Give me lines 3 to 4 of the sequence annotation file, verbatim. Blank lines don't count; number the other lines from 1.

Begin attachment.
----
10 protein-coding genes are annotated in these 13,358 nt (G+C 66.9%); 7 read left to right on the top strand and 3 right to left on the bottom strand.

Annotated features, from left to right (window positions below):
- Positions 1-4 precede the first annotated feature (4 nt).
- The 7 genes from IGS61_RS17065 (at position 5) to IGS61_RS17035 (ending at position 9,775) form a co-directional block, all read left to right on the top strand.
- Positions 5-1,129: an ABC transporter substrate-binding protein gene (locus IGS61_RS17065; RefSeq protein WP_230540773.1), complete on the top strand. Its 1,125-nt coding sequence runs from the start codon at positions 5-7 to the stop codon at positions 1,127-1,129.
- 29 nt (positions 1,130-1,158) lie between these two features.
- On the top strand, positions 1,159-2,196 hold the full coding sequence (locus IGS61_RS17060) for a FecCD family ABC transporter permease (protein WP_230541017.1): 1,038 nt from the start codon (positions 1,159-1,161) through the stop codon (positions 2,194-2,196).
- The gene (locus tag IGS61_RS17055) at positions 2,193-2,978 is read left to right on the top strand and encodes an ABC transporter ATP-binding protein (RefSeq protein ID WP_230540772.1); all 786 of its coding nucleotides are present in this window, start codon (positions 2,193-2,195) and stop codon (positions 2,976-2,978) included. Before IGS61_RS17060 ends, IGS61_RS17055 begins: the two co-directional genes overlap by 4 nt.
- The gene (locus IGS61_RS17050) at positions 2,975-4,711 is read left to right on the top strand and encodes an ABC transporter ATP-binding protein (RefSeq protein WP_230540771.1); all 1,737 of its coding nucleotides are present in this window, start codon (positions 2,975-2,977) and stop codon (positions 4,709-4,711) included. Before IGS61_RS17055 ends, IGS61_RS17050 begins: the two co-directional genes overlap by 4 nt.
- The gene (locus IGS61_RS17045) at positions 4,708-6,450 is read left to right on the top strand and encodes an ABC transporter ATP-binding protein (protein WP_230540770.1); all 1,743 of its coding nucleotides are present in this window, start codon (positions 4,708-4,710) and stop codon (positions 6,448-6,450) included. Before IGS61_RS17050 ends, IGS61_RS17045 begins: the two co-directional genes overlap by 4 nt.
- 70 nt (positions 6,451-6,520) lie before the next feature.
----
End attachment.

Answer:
- Positions 1-4 precede the first annotated feature (4 nt).
- The 7 genes from IGS61_RS17065 (at position 5) to IGS61_RS17035 (ending at position 9,775) form a co-directional block, all read left to right on the top strand.